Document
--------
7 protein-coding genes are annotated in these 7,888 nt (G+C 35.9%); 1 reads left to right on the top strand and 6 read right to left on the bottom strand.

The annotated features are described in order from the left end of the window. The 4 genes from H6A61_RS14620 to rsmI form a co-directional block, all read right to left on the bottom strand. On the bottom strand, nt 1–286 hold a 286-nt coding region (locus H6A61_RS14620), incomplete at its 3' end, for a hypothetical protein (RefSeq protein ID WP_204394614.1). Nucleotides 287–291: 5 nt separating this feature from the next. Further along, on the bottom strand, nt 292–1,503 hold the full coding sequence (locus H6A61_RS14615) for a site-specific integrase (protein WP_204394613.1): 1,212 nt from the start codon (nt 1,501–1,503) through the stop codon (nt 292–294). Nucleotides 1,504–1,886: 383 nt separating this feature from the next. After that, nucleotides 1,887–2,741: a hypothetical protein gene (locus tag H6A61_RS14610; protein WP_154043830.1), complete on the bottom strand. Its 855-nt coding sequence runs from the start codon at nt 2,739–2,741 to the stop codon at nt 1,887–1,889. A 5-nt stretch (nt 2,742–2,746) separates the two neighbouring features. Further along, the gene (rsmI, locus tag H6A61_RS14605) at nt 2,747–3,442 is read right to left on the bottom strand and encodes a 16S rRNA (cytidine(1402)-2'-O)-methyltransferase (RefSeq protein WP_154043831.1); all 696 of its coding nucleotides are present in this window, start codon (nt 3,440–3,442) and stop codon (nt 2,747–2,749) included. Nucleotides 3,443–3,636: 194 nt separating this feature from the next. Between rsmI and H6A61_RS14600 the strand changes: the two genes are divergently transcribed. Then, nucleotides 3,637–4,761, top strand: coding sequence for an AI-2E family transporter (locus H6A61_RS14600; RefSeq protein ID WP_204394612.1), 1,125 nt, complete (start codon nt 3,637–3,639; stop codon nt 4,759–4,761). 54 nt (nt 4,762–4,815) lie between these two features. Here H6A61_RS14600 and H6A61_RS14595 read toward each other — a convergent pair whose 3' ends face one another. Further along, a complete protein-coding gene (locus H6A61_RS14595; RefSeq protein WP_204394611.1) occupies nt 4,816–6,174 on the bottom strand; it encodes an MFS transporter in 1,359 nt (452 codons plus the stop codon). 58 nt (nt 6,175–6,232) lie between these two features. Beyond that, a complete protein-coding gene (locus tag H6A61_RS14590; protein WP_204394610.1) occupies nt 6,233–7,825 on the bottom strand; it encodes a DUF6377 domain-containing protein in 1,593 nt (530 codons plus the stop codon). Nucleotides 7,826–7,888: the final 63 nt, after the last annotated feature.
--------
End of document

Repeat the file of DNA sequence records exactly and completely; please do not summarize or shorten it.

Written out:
7 protein-coding genes are annotated in these 7,888 nt (G+C 35.9%); 1 reads left to right on the top strand and 6 read right to left on the bottom strand.

The annotated features are described in order from the left end of the window. The 4 genes from H6A61_RS14620 to rsmI form a co-directional block, all read right to left on the bottom strand. On the bottom strand, nt 1–286 hold a 286-nt coding region (locus H6A61_RS14620), incomplete at its 3' end, for a hypothetical protein (RefSeq protein ID WP_204394614.1). Nucleotides 287–291: 5 nt separating this feature from the next. Further along, on the bottom strand, nt 292–1,503 hold the full coding sequence (locus H6A61_RS14615) for a site-specific integrase (protein WP_204394613.1): 1,212 nt from the start codon (nt 1,501–1,503) through the stop codon (nt 292–294). Nucleotides 1,504–1,886: 383 nt separating this feature from the next. After that, nucleotides 1,887–2,741: a hypothetical protein gene (locus tag H6A61_RS14610; protein WP_154043830.1), complete on the bottom strand. Its 855-nt coding sequence runs from the start codon at nt 2,739–2,741 to the stop codon at nt 1,887–1,889. A 5-nt stretch (nt 2,742–2,746) separates the two neighbouring features. Further along, the gene (rsmI, locus tag H6A61_RS14605) at nt 2,747–3,442 is read right to left on the bottom strand and encodes a 16S rRNA (cytidine(1402)-2'-O)-methyltransferase (RefSeq protein WP_154043831.1); all 696 of its coding nucleotides are present in this window, start codon (nt 3,440–3,442) and stop codon (nt 2,747–2,749) included. Nucleotides 3,443–3,636: 194 nt separating this feature from the next. Between rsmI and H6A61_RS14600 the strand changes: the two genes are divergently transcribed. Then, nucleotides 3,637–4,761, top strand: coding sequence for an AI-2E family transporter (locus H6A61_RS14600; RefSeq protein ID WP_204394612.1), 1,125 nt, complete (start codon nt 3,637–3,639; stop codon nt 4,759–4,761). 54 nt (nt 4,762–4,815) lie between these two features. Here H6A61_RS14600 and H6A61_RS14595 read toward each other — a convergent pair whose 3' ends face one another. Further along, a complete protein-coding gene (locus H6A61_RS14595; RefSeq protein WP_204394611.1) occupies nt 4,816–6,174 on the bottom strand; it encodes an MFS transporter in 1,359 nt (452 codons plus the stop codon). 58 nt (nt 6,175–6,232) lie between these two features. Beyond that, a complete protein-coding gene (locus tag H6A61_RS14590; protein WP_204394610.1) occupies nt 6,233–7,825 on the bottom strand; it encodes a DUF6377 domain-containing protein in 1,593 nt (530 codons plus the stop codon). Nucleotides 7,826–7,888: the final 63 nt, after the last annotated feature.